Lawsuits relating to injury from laser surgery are on the rise, and physicians have been held liable even if they were not personally operating the device, a retrospective study found.
Over a 25-year period, 174 cases of cutaneous injury were reported following procedures such as hair removal and facial rejuvenation, according to H. Ray Jalian, MD, of Harvard Medical School, and colleagues.
And although in only 100 of the cases the physician actually performed the procedure, in 146 the physician was listed as a defendant, the researchers reported in the February JAMA Dermatology.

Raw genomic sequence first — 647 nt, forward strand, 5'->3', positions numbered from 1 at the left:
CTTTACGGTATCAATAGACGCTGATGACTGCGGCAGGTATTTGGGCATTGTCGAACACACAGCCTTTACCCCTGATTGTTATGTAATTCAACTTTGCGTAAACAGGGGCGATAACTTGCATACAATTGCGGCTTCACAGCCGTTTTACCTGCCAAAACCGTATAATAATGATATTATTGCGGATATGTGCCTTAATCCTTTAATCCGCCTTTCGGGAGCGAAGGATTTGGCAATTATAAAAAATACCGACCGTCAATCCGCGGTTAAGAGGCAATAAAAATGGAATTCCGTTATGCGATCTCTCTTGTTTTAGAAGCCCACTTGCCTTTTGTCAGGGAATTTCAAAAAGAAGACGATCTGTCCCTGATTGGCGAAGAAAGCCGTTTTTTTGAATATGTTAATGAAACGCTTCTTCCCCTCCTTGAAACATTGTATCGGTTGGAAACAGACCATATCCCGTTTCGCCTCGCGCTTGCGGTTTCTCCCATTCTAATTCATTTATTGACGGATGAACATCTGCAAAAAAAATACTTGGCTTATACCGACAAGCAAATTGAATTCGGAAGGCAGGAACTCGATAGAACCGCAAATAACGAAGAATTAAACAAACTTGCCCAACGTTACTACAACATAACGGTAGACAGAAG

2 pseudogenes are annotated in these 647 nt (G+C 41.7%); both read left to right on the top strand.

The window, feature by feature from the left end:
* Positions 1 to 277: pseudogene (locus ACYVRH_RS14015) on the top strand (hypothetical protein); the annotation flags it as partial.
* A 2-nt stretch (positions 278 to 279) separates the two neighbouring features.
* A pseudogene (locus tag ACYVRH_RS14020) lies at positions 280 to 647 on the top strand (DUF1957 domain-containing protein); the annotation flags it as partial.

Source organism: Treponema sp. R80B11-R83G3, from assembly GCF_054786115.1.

"These data clearly suggest that the onus of liability is placed squarely on physicians," Jalian and colleagues cautioned.
There are no federal requirements as to who can use lasers for cutaneous purposes or what type of training or supervision is needed. Because regulations on cutaneous laser use are left to the states, and considerable uncertainty exists, the researchers aimed to provide an overview of current trends in malpractice litigation.
"An action for medical malpractice is based on the negligent infliction of personal injury or wrongful death in the course of medical treatment by a provider who professed to have a special knowledge and skill in the practice of medicine," they explained.